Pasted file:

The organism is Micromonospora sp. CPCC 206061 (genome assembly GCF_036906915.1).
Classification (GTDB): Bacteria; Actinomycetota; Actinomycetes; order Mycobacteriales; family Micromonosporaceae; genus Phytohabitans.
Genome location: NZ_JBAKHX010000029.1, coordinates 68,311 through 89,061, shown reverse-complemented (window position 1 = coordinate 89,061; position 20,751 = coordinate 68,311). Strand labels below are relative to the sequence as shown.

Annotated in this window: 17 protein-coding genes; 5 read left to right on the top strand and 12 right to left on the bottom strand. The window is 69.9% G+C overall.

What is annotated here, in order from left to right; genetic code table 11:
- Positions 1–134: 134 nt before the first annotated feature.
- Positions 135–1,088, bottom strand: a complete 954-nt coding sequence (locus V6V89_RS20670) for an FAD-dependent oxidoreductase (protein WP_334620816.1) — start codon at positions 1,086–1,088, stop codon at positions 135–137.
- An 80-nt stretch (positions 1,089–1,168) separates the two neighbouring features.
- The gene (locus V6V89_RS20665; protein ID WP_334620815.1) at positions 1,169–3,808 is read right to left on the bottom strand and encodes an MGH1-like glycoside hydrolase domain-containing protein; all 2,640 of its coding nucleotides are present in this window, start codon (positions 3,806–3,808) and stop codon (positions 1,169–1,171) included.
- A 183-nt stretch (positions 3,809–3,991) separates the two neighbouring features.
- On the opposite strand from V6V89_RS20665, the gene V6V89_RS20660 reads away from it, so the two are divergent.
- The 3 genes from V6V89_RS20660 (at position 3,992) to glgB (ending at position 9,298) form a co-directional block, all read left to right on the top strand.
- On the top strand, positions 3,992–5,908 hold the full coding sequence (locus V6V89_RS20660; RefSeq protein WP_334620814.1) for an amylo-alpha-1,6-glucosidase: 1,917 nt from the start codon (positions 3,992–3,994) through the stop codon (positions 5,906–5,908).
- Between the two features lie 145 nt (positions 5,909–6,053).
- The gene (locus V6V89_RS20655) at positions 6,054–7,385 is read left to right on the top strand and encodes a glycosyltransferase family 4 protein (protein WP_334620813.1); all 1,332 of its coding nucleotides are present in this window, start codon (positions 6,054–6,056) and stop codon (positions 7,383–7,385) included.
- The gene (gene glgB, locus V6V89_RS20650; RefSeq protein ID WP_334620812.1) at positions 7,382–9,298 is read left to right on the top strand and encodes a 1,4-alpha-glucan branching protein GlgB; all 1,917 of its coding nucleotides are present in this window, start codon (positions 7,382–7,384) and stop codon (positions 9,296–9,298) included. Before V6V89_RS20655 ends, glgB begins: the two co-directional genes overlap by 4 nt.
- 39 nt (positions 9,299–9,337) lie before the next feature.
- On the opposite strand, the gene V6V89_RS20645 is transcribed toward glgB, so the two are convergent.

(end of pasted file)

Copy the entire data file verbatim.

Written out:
The organism is Micromonospora sp. CPCC 206061 (genome assembly GCF_036906915.1).
Classification (GTDB): Bacteria; Actinomycetota; Actinomycetes; order Mycobacteriales; family Micromonosporaceae; genus Phytohabitans.
Genome location: NZ_JBAKHX010000029.1, coordinates 68,311 through 89,061, shown reverse-complemented (window position 1 = coordinate 89,061; position 20,751 = coordinate 68,311). Strand labels below are relative to the sequence as shown.

Annotated in this window: 17 protein-coding genes; 5 read left to right on the top strand and 12 right to left on the bottom strand. The window is 69.9% G+C overall.

What is annotated here, in order from left to right; genetic code table 11:
- Positions 1–134: 134 nt before the first annotated feature.
- Positions 135–1,088, bottom strand: a complete 954-nt coding sequence (locus V6V89_RS20670) for an FAD-dependent oxidoreductase (protein WP_334620816.1) — start codon at positions 1,086–1,088, stop codon at positions 135–137.
- An 80-nt stretch (positions 1,089–1,168) separates the two neighbouring features.
- The gene (locus V6V89_RS20665; protein ID WP_334620815.1) at positions 1,169–3,808 is read right to left on the bottom strand and encodes an MGH1-like glycoside hydrolase domain-containing protein; all 2,640 of its coding nucleotides are present in this window, start codon (positions 3,806–3,808) and stop codon (positions 1,169–1,171) included.
- A 183-nt stretch (positions 3,809–3,991) separates the two neighbouring features.
- On the opposite strand from V6V89_RS20665, the gene V6V89_RS20660 reads away from it, so the two are divergent.
- The 3 genes from V6V89_RS20660 (at position 3,992) to glgB (ending at position 9,298) form a co-directional block, all read left to right on the top strand.
- On the top strand, positions 3,992–5,908 hold the full coding sequence (locus V6V89_RS20660; RefSeq protein WP_334620814.1) for an amylo-alpha-1,6-glucosidase: 1,917 nt from the start codon (positions 3,992–3,994) through the stop codon (positions 5,906–5,908).
- Between the two features lie 145 nt (positions 5,909–6,053).
- The gene (locus V6V89_RS20655) at positions 6,054–7,385 is read left to right on the top strand and encodes a glycosyltransferase family 4 protein (protein WP_334620813.1); all 1,332 of its coding nucleotides are present in this window, start codon (positions 6,054–6,056) and stop codon (positions 7,383–7,385) included.
- The gene (gene glgB, locus V6V89_RS20650; RefSeq protein ID WP_334620812.1) at positions 7,382–9,298 is read left to right on the top strand and encodes a 1,4-alpha-glucan branching protein GlgB; all 1,917 of its coding nucleotides are present in this window, start codon (positions 7,382–7,384) and stop codon (positions 9,296–9,298) included. Before V6V89_RS20655 ends, glgB begins: the two co-directional genes overlap by 4 nt.
- 39 nt (positions 9,299–9,337) lie before the next feature.
- On the opposite strand, the gene V6V89_RS20645 is transcribed toward glgB, so the two are convergent.